The Impact and Legacy of Futurism in Art and Design

In the tumultuous early 20th century, marked by a whirlwind of new inventions and a shift from agrarian to urban living, radical changes unfolded across political, social, cultural, and economic landscapes. Amidst the chaos, Futurists emerged, rejecting tradition and embracing the rapid transformations brought by scientific and technological advancements.

Futurists Luigi Russolo Carlo Carra Filippo Tommaso Marinetti Umberto Boccioni and Gino Severini - 1912

Enter the Futurists, a collective founded in 1909 in Italy by poet Filippo Marinetti. Dissatisfied with the pace of change, they sought to celebrate the components of the emerging industrial society—speed, machines, war, and revolution. Marinetti’s provocative “Manifesto of Futurism“, published in 1909, boldly rejected the past, championing change, originality, and industrialism. It declared war on museums, libraries, and what it perceived as utilitarian cowardice.

Visual Art and Radical Ideas

Visual artists within the movement sought a radical departure from conventional representation. Convinced that traditional art forms couldn’t capture the essence of the new reality, Futurists called for the destruction of outdated assumptions about vision and language. Marinetti envisioned a detachment from history, advocating for a new aesthetic centered on speed and energy, particularly celebrating aggressive war machines.

Manifesto of Futurist Painters / Manifesto dei Pittori Futuristi (1910)
Manifesto of Futurist Painters / Manifesto dei Pittori Futuristi (1910)

The Manifesto of Futurist Painters

In 1910, prominent Futurists, including Umberto Boccioni and Carlo Carrà, signed the Manifesto of the Futurist Painters, rebelling against the worship of old art and advocating for the destruction of outdated beliefs. In the Manifesto, they wrote;

“We will fight with all our might the fanatical, senseless and snobbish religion of the past, a religion encouraged by the vicious existence of museums. We rebel against that spineless worshiping of old canvases, old statues and old bric-a-brac, against everything which is filthy and worm-ridden and corroded by time. We consider the habitual contempt for everything which is young, new and burning with life to be unjust and even criminal.”

The movement’s graphic art was groundbreaking, introducing dynamism and speed in visual communication, abandoning traditional perspectives for the kinetic energy of machines and crowds.

Automobile in corsa (1913)
by Giacomo Balla
Automobile in corsa (1913) by Giacomo Balla

Innovations in Graphic Art

Inspired by philosopher Henri Bergson, Futurist formalism conveyed kinetic energy, duration, and simultaneity. Their compositions disrupted forms and embraced “simultaneity,” opening up to the surroundings. The result was a polysensorial transcription of experience, exploring new avenues of experimentation.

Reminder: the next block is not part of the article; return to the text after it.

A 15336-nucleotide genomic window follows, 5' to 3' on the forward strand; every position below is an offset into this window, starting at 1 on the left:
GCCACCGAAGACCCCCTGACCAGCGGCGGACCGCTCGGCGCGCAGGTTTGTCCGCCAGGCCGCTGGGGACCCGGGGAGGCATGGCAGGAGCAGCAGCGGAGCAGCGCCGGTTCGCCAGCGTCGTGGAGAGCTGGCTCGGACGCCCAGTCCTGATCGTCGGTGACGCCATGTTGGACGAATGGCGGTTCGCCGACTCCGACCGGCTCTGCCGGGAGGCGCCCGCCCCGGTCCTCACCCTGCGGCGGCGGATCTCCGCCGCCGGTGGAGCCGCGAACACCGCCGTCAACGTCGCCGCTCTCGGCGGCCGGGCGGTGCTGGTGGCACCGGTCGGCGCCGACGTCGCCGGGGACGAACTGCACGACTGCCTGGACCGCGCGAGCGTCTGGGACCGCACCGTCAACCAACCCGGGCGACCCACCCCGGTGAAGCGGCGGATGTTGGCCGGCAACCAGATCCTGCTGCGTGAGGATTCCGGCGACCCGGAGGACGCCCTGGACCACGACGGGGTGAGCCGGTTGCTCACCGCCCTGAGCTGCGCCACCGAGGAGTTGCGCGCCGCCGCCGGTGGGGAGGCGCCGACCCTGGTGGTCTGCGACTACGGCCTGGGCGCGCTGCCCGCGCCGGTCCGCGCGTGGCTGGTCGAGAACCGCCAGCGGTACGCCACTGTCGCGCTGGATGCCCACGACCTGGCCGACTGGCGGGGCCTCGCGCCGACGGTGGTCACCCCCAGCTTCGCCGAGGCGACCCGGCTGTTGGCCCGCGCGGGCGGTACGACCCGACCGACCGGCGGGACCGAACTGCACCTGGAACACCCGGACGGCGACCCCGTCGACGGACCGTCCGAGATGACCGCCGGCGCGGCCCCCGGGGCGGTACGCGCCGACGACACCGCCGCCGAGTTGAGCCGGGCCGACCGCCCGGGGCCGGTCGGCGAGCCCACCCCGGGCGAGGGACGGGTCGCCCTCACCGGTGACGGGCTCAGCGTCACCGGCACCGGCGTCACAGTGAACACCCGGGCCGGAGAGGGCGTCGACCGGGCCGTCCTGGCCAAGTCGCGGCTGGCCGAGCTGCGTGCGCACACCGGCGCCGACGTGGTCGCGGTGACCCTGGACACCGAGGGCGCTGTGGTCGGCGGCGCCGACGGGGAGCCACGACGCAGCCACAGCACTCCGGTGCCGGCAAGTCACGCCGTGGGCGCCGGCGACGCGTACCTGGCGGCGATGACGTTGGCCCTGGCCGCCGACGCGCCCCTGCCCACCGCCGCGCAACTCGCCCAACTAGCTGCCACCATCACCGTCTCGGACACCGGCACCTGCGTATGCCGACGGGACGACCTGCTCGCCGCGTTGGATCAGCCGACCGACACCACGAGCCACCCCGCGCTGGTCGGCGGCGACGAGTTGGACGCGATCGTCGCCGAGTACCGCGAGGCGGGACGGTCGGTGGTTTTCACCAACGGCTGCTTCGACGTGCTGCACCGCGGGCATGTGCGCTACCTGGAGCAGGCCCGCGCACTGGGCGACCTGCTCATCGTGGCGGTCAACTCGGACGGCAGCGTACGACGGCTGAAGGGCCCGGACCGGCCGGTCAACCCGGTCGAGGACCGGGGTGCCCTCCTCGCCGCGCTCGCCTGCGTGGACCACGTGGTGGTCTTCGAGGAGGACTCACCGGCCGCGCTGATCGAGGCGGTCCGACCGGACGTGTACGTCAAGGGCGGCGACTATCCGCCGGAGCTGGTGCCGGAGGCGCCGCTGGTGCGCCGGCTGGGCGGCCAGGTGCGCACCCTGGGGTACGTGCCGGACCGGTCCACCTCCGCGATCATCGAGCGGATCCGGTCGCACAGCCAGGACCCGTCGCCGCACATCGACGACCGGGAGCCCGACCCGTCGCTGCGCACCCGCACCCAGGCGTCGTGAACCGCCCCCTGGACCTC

Marinetti’s Manifesto of Futurism also revolutionized typography, using ink colors and typefaces strategically to enhance expressive power. A new painterly typographic design, “parole in libertá” or “words in freedom” emerged, liberating poetry from grammar’s shackles.

Montagne + Vallate + Strade x Joffre (1915), Zang Tumb Tumb (1914) by Filippo Tommaso Marinetti
Montagne + Vallate + Strade x Joffre (1915), Zang Tumb Tumb (1914) by Filippo Tommaso Marinetti

Breaking away from Gutenberg’s horizontal and vertical structures, Futurist poets embraced non-linear, dynamic composition. They believed writing and typography could be concrete and expressive visual forms. This idea manifested in pattern poetry, where verses took the shape of objects or symbols, reinforcing intended auditory sounds.

Key Figures in Futurism Movement

Filippo Tommaso Marinetti
Filippo Tommaso Marinetti

Filippo Tommaso Emilio Marinetti (1876–1944) was an Italian poet, writer, art theorist, and the founder of the Futurist movement. Born in Alexandria, Egypt, Marinetti played a key role in shaping the avant-garde cultural scene in the early 20th century. In 1909, he published the “Futurist Manifesto” in the French newspaper Le Figaro, outlining the principles of Futurism.

Marinetti’s Futurism was characterized by a celebration of modernity, technology, speed, and the rejection of traditional artistic and societal norms. He embraced the dynamism of the modern world and called for a break from the past, advocating for a new aesthetic that captured the energy and vitality of contemporary life.

Beyond his literary contributions, Marinetti was actively involved in various artistic endeavors, including visual arts, theater, and even the design of a new Futurist cuisine. He was a leading figure in the development of Futurist graphic design and experimented with innovative typographic layouts.

Les Mots En Liberte Futuristes (1919) by Filippo Tommaso Marinetti
Les Mots En Liberte Futuristes (1919) by Filippo Tommaso Marinetti

While initially supportive of Mussolini and the Fascist regime in Italy, Marinetti’s relationship with the government became strained over time. Despite his initial enthusiasm for war, Marinetti’s later years were marked by disillusionment and criticism of the direction taken by the Fascist regime.

Fortunato Depero
Fortunato Depero

Fortunato Depero, born in 1892 in Fondo, Italy, began his artistic journey with an apprenticeship as a marble worker in 1900. His early exposure to art and design skills laid the foundation for his future endeavors. In 1913, he encountered Futurism through the Futurist paper ‘Lacerba‘, sparking a deep interest in the movement’s art and design principles. Inspired by Marinetti’s Futurist ideas, Depero became a key figure in the Futurist movement, particularly in the realm of graphic design and modern advertising.